The calibration procedure will start automatically after SPS programming is complete. During this time the Lane Departure Warning amber indicator will illuminate.

To calibrate the front camera, operate the vehicle in the following conditions until the calibration is complete:

  • Clean windshield.
  • Avoid lane changes.
  • Maintain vehicle speeds between 56-90 km/h (35-56 MPH).
  • Ensure the road contains visible references (well-defined lane markings, curbs, etc.).

Once the procedure is complete, the amber indicator will turn off. Shortly after the green ready to assist light should turn on as long as all conditions are met for normal operation. The system is then ready to assist.

One or more of the following conditions may increase the length of time required to complete the self-calibration procedure:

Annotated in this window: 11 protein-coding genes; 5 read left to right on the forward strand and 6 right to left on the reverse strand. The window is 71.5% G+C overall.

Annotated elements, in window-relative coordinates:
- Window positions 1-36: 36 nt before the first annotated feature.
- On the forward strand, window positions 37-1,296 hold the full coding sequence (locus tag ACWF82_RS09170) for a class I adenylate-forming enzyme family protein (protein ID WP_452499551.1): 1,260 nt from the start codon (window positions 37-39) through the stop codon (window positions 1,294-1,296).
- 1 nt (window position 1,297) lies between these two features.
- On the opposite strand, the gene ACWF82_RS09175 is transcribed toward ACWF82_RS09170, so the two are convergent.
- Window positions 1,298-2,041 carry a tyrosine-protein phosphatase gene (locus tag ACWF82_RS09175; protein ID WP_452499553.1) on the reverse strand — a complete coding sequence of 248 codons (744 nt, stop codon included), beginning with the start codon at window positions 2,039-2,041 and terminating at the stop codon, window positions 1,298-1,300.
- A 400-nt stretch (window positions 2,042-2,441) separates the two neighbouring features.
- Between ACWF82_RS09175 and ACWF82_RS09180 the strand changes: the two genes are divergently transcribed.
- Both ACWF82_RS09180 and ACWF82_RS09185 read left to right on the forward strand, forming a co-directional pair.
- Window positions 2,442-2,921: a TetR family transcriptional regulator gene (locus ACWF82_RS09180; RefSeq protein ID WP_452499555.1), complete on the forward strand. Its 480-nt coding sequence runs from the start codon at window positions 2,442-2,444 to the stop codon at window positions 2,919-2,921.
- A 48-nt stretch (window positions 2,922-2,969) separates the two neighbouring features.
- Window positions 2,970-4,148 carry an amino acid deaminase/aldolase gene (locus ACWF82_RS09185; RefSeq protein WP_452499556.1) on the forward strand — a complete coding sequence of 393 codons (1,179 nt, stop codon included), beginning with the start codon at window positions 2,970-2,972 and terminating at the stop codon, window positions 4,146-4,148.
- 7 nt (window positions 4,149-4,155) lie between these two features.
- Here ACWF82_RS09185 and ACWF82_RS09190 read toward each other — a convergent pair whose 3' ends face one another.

• Heavy traffic
  • Stop and go traffic
  • Mountain roads
  • Curves in roadway
  • Poor contrast lane markings
  • Botts’ Dots type lane markings
  • Operating the vehicle speed is greater than 90 km/h (56 MPH)
  • Driving through snow or fog, or driving directly into the sun
  • Camera not properly installed. Verify it is snapped into tabs and is secure.

Conditions that will prevent completion of the self-calibration procedure:

  • Dirty windshield glass or obstruction on windshield
  • Operating the vehicle with speed less than 56 km/h (35 MPH)
  • No visible lane markings
  • Severe weather where lane markings cannot be seen
  • Camera not properly installed. Verify it is snapped into tabs and is secure.

NAGS has been notified about the discrepancy in the numbers in this model and they will make adjustments to their catalogues and database. The instructions by Cadillac should be all you need to replace this glass successfully.